My latest Locus column is online: "Creative Commons" explains the fundamentals of using CC licenses for people who are interested in the idea but haven't tried it yet. I get a lot of email from people asking just how you apply licenses to your work.
After you check off a few boxes on the Creative Commons license form, you'll get a page with the license for your work. This consists of a short block of computer code you paste into your book, image, web page, or what-have-you. This code displays a graphic badge showing the license you've chosen, with a link back to the license and a block of hidden "machine readable" text. This is text that search-engines can use to figure out which files are shared, and under which terms (you can limit searches on Flickr, Google, or Yahoo to only show Creative Commons licensed results).
Additionally, the machine-readable version links to two other versions of the licenses – a "human readable" plain-language version that can be understood by anyone, and a "lawyer-readable" version of small print that says the same thing in legally binding terms.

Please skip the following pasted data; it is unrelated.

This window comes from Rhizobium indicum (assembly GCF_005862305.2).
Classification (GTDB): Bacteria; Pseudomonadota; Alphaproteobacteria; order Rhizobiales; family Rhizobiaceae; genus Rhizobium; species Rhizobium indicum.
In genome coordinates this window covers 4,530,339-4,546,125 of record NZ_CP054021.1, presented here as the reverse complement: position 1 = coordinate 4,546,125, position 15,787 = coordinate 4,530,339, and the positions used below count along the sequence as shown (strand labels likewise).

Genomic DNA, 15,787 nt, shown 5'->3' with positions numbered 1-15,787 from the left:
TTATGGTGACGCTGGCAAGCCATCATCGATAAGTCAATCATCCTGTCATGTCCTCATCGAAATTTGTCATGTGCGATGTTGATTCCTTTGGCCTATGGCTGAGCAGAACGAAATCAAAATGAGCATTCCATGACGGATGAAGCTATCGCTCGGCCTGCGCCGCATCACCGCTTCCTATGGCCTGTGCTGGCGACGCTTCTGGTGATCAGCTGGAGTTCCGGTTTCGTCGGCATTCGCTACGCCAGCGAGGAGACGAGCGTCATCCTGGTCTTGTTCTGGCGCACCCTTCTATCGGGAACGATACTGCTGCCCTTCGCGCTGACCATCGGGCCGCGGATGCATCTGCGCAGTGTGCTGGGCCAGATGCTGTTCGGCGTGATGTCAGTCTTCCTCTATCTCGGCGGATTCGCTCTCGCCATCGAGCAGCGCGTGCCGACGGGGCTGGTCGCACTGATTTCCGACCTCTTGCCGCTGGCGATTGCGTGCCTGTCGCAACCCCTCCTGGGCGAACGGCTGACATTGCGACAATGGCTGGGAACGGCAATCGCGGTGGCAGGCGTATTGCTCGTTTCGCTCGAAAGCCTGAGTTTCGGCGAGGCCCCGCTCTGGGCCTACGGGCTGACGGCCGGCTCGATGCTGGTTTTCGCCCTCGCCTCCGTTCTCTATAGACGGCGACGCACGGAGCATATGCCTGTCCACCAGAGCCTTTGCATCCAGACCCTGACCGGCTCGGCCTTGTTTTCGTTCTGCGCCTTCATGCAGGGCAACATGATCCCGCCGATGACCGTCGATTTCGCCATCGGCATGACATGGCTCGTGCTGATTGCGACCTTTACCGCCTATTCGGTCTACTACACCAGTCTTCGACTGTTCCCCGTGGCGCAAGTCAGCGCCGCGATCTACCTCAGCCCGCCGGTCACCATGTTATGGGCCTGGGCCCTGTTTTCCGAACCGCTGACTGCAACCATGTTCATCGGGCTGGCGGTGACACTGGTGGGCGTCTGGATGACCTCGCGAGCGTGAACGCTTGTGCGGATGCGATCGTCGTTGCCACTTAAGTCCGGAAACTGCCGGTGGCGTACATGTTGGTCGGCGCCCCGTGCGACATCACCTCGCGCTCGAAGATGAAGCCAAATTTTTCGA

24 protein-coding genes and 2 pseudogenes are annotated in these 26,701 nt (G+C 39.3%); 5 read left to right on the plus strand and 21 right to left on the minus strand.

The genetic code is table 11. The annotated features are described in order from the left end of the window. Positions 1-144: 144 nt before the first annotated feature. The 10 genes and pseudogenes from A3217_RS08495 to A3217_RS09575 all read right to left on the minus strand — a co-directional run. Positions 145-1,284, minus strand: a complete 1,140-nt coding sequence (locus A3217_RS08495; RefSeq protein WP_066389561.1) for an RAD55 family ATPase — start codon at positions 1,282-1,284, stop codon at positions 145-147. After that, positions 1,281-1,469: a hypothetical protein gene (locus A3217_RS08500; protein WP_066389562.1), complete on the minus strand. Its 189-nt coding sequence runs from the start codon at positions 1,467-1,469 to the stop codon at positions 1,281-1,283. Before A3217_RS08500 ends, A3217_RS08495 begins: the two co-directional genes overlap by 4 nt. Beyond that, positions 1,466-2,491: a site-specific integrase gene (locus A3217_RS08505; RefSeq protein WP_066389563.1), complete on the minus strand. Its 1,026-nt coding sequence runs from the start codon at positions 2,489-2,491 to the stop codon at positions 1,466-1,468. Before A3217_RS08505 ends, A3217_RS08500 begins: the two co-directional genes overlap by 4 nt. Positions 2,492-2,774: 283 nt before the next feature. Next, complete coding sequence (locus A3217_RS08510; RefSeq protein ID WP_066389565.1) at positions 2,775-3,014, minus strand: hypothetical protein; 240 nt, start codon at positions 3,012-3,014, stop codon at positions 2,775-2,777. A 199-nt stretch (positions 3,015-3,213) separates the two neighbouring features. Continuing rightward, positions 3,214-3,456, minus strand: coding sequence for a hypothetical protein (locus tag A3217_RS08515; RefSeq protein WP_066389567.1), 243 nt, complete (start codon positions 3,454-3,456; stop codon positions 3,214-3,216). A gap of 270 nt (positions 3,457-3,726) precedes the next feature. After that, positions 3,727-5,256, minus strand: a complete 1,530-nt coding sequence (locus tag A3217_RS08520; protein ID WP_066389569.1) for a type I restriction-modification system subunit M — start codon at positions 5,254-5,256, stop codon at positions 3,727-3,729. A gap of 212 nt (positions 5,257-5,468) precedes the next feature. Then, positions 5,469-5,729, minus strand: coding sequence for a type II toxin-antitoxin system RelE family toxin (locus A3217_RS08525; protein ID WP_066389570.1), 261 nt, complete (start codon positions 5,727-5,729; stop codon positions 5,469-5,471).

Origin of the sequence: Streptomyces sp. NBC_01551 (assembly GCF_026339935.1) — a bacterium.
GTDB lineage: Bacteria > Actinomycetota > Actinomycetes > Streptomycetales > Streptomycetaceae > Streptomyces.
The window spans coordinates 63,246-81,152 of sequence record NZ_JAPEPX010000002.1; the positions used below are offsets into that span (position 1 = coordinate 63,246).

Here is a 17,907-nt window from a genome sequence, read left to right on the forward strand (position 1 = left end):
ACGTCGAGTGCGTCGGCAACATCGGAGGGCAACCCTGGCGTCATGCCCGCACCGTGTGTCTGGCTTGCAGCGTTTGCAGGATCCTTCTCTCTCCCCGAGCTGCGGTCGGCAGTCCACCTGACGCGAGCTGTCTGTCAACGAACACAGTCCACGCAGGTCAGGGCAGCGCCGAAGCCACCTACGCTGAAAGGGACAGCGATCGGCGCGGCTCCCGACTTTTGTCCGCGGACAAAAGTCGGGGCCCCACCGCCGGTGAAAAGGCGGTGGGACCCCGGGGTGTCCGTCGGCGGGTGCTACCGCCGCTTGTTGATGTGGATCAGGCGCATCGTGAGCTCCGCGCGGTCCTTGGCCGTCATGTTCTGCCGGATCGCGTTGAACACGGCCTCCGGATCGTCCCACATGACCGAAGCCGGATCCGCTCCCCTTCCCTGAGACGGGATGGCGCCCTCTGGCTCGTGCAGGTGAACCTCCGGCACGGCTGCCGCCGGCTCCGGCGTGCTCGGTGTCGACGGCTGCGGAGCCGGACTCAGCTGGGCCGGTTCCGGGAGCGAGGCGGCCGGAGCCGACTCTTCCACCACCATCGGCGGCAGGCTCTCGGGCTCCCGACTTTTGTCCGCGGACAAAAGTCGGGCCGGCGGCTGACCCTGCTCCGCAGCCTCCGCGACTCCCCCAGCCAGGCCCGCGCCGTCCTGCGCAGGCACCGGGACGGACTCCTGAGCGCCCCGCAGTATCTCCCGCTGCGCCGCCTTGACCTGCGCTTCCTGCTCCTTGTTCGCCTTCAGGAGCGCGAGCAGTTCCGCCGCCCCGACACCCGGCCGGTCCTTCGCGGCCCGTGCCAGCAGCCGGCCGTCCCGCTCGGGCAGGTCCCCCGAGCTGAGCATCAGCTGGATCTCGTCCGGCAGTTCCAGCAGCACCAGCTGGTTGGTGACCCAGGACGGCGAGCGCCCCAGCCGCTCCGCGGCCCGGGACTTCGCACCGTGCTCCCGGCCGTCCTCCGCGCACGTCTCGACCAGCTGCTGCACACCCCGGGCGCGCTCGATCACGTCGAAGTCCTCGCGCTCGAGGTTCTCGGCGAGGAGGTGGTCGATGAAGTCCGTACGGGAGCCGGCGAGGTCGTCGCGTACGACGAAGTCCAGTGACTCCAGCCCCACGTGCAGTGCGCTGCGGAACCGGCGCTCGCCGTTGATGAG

Creative Commons licenses are international – over 80 countries have their own CC projects – and something licensed under CC in the USA can be combined with Israeli, Indian, Brazilian, Spanish, British, South African and German CC works without violating the terms of any of their licenses.
I asked Amy Parness, the co-founder of Sparkle Labs, maker of fantastic educational electronics kits, to write a Medium post about gender and the business of being a maker business person. Her terrific essay calls out the problems with “pink girly engineering kits.” From Medium:
Zero UI is the new term for “invisible interfaces”—what happens in the future when all the clicking and tapping and typing is history: “If you look at the history of computing, starting with the jacquard loom in 1801, humans have always had to interact with machines in a really abstract, complex way.” [Fast Company]
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The Lytro Illum dares to be different, boasting even more robust features than its first generation predecessor and a sleek design reminiscent of professional DSLRs. What’s so cool about it? Most cameras capture the position of light rays, producing a statoc 2D image.
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